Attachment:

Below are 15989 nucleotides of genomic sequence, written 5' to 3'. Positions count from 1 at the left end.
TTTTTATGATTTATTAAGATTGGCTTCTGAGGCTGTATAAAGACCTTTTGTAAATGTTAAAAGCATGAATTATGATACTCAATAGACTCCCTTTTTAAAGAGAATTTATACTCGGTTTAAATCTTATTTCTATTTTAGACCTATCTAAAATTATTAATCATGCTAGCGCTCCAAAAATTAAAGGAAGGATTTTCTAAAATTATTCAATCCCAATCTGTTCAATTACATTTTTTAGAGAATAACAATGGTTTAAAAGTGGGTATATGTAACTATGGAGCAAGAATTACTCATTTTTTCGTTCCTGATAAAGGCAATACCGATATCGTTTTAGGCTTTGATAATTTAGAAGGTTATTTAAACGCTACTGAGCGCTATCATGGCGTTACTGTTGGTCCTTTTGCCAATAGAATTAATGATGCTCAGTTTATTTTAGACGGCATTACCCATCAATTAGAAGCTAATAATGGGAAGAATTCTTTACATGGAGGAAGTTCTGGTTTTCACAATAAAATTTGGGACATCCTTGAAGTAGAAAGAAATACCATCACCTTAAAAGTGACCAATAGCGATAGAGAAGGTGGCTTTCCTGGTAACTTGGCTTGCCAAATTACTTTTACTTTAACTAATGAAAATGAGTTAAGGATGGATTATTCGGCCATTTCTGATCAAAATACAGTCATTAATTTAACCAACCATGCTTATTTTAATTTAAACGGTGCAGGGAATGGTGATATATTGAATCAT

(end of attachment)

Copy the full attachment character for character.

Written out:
Below are 15989 nucleotides of genomic sequence, written 5' to 3'. Positions count from 1 at the left end.
TTTTTATGATTTATTAAGATTGGCTTCTGAGGCTGTATAAAGACCTTTTGTAAATGTTAAAAGCATGAATTATGATACTCAATAGACTCCCTTTTTAAAGAGAATTTATACTCGGTTTAAATCTTATTTCTATTTTAGACCTATCTAAAATTATTAATCATGCTAGCGCTCCAAAAATTAAAGGAAGGATTTTCTAAAATTATTCAATCCCAATCTGTTCAATTACATTTTTTAGAGAATAACAATGGTTTAAAAGTGGGTATATGTAACTATGGAGCAAGAATTACTCATTTTTTCGTTCCTGATAAAGGCAATACCGATATCGTTTTAGGCTTTGATAATTTAGAAGGTTATTTAAACGCTACTGAGCGCTATCATGGCGTTACTGTTGGTCCTTTTGCCAATAGAATTAATGATGCTCAGTTTATTTTAGACGGCATTACCCATCAATTAGAAGCTAATAATGGGAAGAATTCTTTACATGGAGGAAGTTCTGGTTTTCACAATAAAATTTGGGACATCCTTGAAGTAGAAAGAAATACCATCACCTTAAAAGTGACCAATAGCGATAGAGAAGGTGGCTTTCCTGGTAACTTGGCTTGCCAAATTACTTTTACTTTAACTAATGAAAATGAGTTAAGGATGGATTATTCGGCCATTTCTGATCAAAATACAGTCATTAATTTAACCAACCATGCTTATTTTAATTTAAACGGTGCAGGGAATGGTGATATATTGAATCAT